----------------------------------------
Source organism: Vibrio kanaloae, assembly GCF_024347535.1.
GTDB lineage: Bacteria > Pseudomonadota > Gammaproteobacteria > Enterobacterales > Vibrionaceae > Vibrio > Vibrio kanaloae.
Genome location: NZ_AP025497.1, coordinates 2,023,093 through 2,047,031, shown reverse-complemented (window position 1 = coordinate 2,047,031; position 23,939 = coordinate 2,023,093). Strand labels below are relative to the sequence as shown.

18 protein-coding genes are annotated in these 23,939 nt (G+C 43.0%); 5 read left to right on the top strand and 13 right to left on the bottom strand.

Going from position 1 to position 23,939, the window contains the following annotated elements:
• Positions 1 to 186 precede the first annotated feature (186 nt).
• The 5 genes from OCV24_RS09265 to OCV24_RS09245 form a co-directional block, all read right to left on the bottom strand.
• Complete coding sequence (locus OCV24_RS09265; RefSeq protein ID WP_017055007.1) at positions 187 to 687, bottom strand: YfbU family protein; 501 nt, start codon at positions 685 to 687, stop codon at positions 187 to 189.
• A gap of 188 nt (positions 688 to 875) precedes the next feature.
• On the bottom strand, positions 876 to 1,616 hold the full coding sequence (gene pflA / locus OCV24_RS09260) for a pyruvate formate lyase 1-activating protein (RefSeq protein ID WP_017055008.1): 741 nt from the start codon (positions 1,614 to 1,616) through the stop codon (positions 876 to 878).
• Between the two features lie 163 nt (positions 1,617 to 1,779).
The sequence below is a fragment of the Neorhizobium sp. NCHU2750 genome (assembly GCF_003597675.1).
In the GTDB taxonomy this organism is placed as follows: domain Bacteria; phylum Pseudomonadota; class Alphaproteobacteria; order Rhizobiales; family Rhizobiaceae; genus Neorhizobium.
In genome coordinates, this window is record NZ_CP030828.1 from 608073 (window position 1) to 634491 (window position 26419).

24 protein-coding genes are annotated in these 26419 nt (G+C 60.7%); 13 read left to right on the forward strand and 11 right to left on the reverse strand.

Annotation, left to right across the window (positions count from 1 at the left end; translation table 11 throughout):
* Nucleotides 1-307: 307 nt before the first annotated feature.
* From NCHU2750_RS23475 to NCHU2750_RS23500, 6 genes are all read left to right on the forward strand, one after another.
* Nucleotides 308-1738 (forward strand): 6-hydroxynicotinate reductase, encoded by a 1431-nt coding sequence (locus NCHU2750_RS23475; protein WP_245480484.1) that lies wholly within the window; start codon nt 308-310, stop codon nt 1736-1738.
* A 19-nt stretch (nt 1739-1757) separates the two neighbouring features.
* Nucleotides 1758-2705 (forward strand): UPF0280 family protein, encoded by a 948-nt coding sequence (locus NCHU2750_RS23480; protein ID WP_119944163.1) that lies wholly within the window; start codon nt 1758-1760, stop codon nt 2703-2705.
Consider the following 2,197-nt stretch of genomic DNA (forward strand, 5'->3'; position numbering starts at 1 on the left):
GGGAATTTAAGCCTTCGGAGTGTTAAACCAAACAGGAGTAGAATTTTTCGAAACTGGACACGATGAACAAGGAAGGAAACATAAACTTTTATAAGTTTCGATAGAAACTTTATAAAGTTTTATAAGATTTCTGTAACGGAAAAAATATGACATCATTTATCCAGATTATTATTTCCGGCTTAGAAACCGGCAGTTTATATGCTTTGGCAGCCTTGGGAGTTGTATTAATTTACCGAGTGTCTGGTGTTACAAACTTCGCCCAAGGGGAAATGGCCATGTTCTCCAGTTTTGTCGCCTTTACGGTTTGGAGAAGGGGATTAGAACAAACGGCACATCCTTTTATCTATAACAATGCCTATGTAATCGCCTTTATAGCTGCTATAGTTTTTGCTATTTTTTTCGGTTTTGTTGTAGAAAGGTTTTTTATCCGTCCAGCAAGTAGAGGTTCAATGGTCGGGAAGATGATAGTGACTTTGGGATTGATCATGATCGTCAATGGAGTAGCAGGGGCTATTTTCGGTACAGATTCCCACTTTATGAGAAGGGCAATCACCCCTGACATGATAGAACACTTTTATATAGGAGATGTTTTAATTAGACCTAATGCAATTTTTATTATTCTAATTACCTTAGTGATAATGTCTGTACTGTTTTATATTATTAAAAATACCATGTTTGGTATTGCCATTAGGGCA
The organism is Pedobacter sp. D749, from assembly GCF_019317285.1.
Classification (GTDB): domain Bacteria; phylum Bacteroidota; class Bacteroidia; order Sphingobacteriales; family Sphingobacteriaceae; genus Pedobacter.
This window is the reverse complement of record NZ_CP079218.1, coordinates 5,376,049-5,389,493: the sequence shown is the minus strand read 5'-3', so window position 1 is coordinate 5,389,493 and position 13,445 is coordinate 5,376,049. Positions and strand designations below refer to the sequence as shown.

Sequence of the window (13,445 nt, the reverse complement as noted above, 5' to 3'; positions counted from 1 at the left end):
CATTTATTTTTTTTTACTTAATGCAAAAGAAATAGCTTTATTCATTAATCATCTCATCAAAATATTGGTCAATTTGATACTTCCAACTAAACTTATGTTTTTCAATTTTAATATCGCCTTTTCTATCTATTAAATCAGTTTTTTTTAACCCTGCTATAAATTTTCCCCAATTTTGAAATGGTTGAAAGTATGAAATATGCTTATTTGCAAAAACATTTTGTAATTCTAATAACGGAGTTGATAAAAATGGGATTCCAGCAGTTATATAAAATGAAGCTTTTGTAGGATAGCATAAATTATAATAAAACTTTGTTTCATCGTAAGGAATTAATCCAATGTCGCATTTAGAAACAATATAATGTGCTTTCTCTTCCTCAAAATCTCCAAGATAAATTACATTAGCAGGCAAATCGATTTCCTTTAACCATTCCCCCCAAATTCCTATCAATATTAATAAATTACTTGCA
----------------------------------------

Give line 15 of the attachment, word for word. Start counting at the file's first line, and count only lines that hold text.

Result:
24 protein-coding genes are annotated in these 26419 nt (G+C 60.7%); 13 read left to right on the forward strand and 11 right to left on the reverse strand.